|Del. David Ramadan, a Republican, is squaring off against Democrat John Bell, a retired Air Force major making his second bid for the state house, in the House of Delegates 87th District.|
In 2011, state Del. David Ramadan won his first bid for public office by 51 votes out of more than 10,500 cast in the 87th District that snakes from parts of Sterling through Dulles and South Riding and into Prince William County.
This November's race is shaping up to be just as tight.
Ramadan, a Republican, is squaring off against Democrat John Bell, a retired Air Force major making his second bid for the state house. Bell in 2009 unsuccessfully challenged Republican Del. Bob Marshall in the House's 13th District. Because of redistricting, Bell's South Riding home is now in the 87th District.
Demographics, paired with the 2011 results, make the race one of the most compelling in Northern Virginia; 56 percent of voters in Ramadan’s district cast ballots for Democrat Barack Obama in the 2012 election, compared to 43 percent for the GOP's Mitt Romney.
Bell has campaigned as a political moderate focused on transportation, education and health care.
“I think we've lost moderates both in the General Assembly and nationally, and we need more moderates,” Bell said in a Sept. 30 interview with the Times-Mirror. “Moderate has somehow become a bad word, but I think it's a good word.”
Ramadan, in his own interview Sept. 27, said he feels confident his record will lead voters to elect him to a second term. The Republican highlighted his work as a founding member of the House's Business Development Caucus and on veterans issues.
Additionally, Ramadan has earned praise from Loudoun residents for his efforts to reduce the toll rates along the Dulles Greenway.
Dealing with business-related issues, Ramadan championed a bill that requires the State Corporation Commission to integrate their online forms with the Virginia Business One Stop website. He also sponsored a measure to limit restrictions by homeowners associations on home-based businesses
On transportation, Ramadan opposed the contentious 2013 transportation legislation that many of his local Republican colleagues voted for. Ramadan, a signer of Grover Norquist's Taxpayer Protection Pledge, said he wasn't willing to greenlight the tax hikes associated with the transit bill.
Bell has highlighted Ramadan's opposition vote as a key contrast between the two candidates. A former finance officer in the military, Bell said he “doesn't understand how anybody, in this area especially, could have voted against” the transportation funding legislation.
Bell's campaign has pointed out that Ramadan, in mailers to constituents, touts successes on local transportation projects, despite having opposed the legislation that funds some of those initiatives.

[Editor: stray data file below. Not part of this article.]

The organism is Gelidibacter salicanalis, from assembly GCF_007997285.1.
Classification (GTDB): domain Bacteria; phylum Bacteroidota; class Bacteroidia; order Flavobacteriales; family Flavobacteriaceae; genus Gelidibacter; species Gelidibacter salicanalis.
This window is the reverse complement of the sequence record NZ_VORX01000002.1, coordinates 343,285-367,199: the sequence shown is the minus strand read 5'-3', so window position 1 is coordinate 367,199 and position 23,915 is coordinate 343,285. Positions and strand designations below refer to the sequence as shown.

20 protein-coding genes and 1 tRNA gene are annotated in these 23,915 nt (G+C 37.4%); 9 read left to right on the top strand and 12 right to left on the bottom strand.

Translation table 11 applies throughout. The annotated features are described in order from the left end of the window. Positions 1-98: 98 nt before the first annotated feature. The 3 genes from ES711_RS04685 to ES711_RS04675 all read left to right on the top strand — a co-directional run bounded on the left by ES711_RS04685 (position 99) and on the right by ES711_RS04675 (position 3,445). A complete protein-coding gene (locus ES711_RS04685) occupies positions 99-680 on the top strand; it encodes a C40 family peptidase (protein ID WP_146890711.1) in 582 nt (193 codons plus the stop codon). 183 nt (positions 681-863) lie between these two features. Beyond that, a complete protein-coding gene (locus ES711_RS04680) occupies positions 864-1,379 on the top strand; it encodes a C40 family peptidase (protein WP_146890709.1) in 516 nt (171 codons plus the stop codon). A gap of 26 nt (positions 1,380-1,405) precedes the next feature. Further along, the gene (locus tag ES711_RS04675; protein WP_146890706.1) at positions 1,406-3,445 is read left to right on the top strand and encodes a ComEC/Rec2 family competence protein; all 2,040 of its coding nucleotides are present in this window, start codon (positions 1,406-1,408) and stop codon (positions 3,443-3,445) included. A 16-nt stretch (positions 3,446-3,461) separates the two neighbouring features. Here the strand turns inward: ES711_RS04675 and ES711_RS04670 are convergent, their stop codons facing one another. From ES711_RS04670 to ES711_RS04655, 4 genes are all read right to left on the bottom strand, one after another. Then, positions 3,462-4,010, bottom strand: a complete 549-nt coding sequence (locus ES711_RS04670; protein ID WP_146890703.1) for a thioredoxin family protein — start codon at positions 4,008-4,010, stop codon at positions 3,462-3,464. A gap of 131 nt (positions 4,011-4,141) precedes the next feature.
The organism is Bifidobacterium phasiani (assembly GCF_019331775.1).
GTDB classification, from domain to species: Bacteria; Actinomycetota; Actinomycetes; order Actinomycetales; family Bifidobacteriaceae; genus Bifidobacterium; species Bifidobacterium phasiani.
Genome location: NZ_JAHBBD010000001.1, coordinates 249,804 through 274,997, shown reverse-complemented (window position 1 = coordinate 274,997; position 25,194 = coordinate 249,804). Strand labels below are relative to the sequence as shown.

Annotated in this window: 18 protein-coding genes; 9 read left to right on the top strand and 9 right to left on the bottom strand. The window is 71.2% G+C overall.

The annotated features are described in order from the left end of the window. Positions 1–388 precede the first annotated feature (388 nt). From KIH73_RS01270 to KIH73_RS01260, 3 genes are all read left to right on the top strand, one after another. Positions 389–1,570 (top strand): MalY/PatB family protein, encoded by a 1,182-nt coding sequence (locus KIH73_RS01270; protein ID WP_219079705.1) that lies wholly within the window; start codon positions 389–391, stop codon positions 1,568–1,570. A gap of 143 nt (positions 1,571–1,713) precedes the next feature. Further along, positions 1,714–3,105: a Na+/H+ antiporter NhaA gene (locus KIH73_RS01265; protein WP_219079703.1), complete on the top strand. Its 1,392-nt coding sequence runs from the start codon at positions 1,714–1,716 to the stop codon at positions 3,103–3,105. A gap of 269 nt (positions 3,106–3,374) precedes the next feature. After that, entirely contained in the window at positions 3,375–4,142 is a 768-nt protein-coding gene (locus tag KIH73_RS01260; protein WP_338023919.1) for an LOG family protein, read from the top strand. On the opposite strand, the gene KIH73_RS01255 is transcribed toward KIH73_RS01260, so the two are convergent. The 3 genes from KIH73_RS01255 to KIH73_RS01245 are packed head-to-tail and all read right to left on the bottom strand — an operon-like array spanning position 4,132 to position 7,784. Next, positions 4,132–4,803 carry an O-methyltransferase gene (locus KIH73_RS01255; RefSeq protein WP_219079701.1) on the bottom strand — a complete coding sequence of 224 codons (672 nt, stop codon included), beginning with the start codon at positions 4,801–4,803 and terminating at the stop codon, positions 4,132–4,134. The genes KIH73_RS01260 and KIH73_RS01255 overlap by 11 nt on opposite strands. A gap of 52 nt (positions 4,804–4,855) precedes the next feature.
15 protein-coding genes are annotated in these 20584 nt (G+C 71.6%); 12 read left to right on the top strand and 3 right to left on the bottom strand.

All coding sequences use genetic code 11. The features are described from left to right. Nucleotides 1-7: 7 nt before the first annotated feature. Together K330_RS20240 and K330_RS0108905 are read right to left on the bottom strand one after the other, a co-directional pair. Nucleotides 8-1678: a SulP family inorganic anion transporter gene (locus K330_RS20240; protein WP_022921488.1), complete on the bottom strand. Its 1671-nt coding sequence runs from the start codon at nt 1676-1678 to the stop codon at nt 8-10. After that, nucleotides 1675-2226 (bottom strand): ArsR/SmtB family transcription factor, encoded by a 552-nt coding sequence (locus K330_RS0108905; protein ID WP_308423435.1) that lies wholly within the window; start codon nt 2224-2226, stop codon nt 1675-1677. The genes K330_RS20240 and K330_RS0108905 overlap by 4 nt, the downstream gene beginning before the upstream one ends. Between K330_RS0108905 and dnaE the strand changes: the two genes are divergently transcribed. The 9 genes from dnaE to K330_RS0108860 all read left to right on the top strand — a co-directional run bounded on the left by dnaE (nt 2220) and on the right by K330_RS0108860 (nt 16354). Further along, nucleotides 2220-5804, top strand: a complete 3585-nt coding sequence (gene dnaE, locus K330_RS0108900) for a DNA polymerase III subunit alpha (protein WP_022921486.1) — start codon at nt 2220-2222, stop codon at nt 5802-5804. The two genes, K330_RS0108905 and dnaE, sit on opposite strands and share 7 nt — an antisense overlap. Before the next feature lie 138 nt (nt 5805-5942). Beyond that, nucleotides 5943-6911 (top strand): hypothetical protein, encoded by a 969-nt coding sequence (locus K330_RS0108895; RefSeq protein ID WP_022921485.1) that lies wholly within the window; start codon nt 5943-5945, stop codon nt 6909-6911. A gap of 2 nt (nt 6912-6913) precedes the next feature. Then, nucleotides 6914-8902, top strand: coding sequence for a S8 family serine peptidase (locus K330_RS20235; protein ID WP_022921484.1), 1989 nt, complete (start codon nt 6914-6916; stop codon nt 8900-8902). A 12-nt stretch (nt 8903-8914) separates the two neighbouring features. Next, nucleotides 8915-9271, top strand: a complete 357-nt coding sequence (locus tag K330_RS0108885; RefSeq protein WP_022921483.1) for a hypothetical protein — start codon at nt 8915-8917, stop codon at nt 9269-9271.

For his part, Ramadan said: “What constituents have seen over the past year is my actual results on transportation. Constituents don't care how you do it, you get it done.
“I'm proud that I was able to get the [road] projects that I wanted regardless of my vote,” Ramadan said.
When it comes to political finance and ethics reform in Virginia, Ramadan hasn't been free of scrutiny in the past year. This spring the Republican was called out for failing to disclose a 2012 trip to Taiwan paid for by the Taiwanese government. Ramadan first denied that he had to disclose the trip, despite the fact two of his colleagues included the economic development-related travel on their disclosure forms.
Ramadan eventually amended his financial statement to reflect the venture at a cost of $7,000.
Ramadan has also been tied to the gift scandal surrounding Gov. Bob McDonnell. According to media reports, Ramadan appeared before a grand jury investigating the governor; however, a clear connection or involvement on Ramadan's part isn't clear.
The 87th District candidates also differ on expanding Medicaid in the Virginia through the federal Patient Protection and Affordable Care Act. Bell firmly supports the expansion, saying it will bolster the economy while providing health care to much of the state's poor, while Ramadan opposes because he doesn't believe the federal government is capable of living up to its funding promise.
Endorsement wise, the Democrat has earned the support from the Virginia Education Association, Planned Parenthood and the local chapters of the International Association of Fire Fighters, while Ramadan is being backed by the Virginia Police Benevolent Association and the National Federation of Independent Businesses.